Review of Murray Davis' The Family Goryachevix
The Family Goryachevix
by Murray Davis (Russia 1996–99)
Fine Images Printing
Reviewed by Sharon Dirlam (Russian Far East 1996–98)
MURRAY DAVIS AND I began our Peace Corps training together in rural West Virginia because our two groups — his heading for Western Russia and mine heading for the Russian Far East — were unable to get visas.
Five weeks into training, Russia finally came through and the two groups went our separate ways.
Davis writes that he took a roundabout way to get to his assignment in Western Russia: traveling to China, crossing the border and boarding the Trans-Siberian train. One of his traveling companions was Sergei Goryachev, a friendly fellow from the town of Vladimir who seemed eager to have Davis meet his daughter Tanya.
(In an explanatory email, Davis writes that he took some literary license with this part of the story: the Trans Siberian trip was actually in 1992 and he did not meet Sergei on that trip.)
In any case, Davis finished his training in Vladimir and was assigned there for the rest of his Peace Corps service. The family who hosted him during training turned out to be Tanya’s. Davis describes Tanya as “an attractive fortyish woman” and wonders: “How did Sergei arrange this ‘coincidence’??”
Thus begins the unfolding of Davis’s relationship with The Family Goryachevix. The story is full of anecdotes about the comings and goings of various family members, their legal and emotional troubles, their frustrations and arguments, their financial problems, alcoholism, illnesses, marriages and divorces and joyful celebrations.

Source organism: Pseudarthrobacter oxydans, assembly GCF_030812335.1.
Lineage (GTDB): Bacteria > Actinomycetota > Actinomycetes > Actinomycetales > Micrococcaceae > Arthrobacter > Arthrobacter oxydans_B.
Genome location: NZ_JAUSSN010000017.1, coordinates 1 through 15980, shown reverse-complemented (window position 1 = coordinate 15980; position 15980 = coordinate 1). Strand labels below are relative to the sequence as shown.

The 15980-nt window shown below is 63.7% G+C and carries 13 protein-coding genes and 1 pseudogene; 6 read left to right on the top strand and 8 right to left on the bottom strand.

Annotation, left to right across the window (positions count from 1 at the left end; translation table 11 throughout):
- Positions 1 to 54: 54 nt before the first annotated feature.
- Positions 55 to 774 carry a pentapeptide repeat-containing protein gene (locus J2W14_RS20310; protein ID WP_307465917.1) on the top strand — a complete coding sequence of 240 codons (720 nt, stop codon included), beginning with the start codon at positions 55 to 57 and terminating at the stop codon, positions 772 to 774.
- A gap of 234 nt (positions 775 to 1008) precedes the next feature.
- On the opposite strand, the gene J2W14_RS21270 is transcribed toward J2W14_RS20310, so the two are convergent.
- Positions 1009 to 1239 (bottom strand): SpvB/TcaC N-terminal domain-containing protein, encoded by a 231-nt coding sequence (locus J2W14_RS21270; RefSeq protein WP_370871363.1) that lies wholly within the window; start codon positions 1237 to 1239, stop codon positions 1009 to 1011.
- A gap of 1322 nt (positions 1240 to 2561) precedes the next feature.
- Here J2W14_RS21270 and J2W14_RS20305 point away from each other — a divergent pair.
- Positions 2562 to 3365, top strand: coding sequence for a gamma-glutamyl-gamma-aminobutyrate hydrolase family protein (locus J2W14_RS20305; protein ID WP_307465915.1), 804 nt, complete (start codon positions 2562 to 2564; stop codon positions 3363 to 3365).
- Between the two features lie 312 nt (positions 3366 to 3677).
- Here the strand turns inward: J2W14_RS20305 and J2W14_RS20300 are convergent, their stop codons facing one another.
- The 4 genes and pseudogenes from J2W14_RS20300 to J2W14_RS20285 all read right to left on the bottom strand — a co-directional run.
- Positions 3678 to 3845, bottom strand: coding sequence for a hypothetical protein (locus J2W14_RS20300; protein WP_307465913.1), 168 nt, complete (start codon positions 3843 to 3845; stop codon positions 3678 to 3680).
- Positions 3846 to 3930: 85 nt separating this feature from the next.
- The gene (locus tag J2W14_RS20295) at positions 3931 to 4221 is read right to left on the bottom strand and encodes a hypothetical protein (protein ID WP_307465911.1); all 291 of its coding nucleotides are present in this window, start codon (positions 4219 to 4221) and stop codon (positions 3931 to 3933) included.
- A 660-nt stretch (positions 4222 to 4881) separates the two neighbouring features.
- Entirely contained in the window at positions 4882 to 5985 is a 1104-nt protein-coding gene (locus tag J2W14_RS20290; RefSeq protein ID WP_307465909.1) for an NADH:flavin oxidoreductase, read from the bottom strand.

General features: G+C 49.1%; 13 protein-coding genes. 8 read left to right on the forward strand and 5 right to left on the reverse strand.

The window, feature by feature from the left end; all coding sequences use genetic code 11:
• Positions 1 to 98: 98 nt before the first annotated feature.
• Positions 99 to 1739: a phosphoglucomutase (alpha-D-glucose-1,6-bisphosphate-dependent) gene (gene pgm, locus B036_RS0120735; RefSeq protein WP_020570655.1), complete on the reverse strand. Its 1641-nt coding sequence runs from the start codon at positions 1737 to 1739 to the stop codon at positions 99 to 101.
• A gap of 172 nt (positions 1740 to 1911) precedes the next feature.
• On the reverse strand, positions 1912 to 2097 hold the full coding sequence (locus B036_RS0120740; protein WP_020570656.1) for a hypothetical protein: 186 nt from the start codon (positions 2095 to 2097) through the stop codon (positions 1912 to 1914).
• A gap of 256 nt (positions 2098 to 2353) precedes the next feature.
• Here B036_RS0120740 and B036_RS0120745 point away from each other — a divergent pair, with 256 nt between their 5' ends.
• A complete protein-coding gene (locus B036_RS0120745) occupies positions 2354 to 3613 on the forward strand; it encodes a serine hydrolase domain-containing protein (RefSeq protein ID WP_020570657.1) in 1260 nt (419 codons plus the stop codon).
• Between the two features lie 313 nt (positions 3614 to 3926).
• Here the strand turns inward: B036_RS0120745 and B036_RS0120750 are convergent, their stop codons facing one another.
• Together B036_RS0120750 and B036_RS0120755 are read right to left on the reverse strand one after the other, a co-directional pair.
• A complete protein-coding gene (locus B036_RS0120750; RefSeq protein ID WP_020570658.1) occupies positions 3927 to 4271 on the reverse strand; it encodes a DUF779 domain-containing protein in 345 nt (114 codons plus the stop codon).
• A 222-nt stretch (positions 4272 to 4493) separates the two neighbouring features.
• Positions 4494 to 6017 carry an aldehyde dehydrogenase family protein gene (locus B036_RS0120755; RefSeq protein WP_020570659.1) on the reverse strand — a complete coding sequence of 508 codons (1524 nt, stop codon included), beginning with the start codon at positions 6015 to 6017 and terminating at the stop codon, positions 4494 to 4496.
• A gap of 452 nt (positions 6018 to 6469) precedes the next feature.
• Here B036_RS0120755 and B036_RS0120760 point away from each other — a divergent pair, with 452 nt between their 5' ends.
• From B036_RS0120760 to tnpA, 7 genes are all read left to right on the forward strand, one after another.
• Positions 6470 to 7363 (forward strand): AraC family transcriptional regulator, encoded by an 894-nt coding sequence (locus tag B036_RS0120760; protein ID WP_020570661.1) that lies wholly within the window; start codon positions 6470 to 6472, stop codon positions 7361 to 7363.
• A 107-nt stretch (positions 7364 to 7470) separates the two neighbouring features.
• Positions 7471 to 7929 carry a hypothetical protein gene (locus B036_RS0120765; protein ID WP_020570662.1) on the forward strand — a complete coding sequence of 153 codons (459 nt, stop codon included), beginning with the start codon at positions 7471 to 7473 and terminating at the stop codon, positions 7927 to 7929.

But even more, this is the unfolding of Davis’s own later years and his increasing involvement with Tanya, although their age difference is apparently twenty years or more, and he mentions a wife back in the states from whom he had been separated for some years.
His account reads like a personal journal, but that doesn’t mean that it digs very deeply into the heart of his experiences or even into the heart of his own desires and frustrations.
A couple of examples: “Tanya and I have been engaging in sometimes bitter and lengthy arguments . . . I am determined to get through these differences and make it work.” And: “Nina advised us that her brother is not normal, whatever that means to a Russian.”
His observations about Russian customs and habits will provoke nods of agreement from many Volunteers who’ve waited in endless lines for some inconsequential official stamp, been dragged to a birthday party that ended in a drunken argument, or enjoyed a weekend of hard work at a family dacha followed by feasting and singing.
There are some misspellings and punctuation errors, some facts unchecked (“cost was x rubles”), some confusing leaps back and forth in time, and some abrupt closures in places that seem to cry for more information, such as the last mention of his and Tanya’s relationship: “We departed for Englewood and married life in Florida.”
Here and there in the narrative are Davis’s interesting commentaries about post-perestroika Russia and its impact on people. There is also an excellent 2006 essay at the beginning of the book from The Nation: by Stephen F. Cohen, “The Soviet Union, R.I.P.?” (republished with permission by Agence Global).
Sharon Dirlam, a former staff writer for the Los Angeles Times, is the author of Beyond Siberia, a nonfiction narrative about her Peace Corps service, and two stories published in Travelers’ Tales: A Woman’s World.
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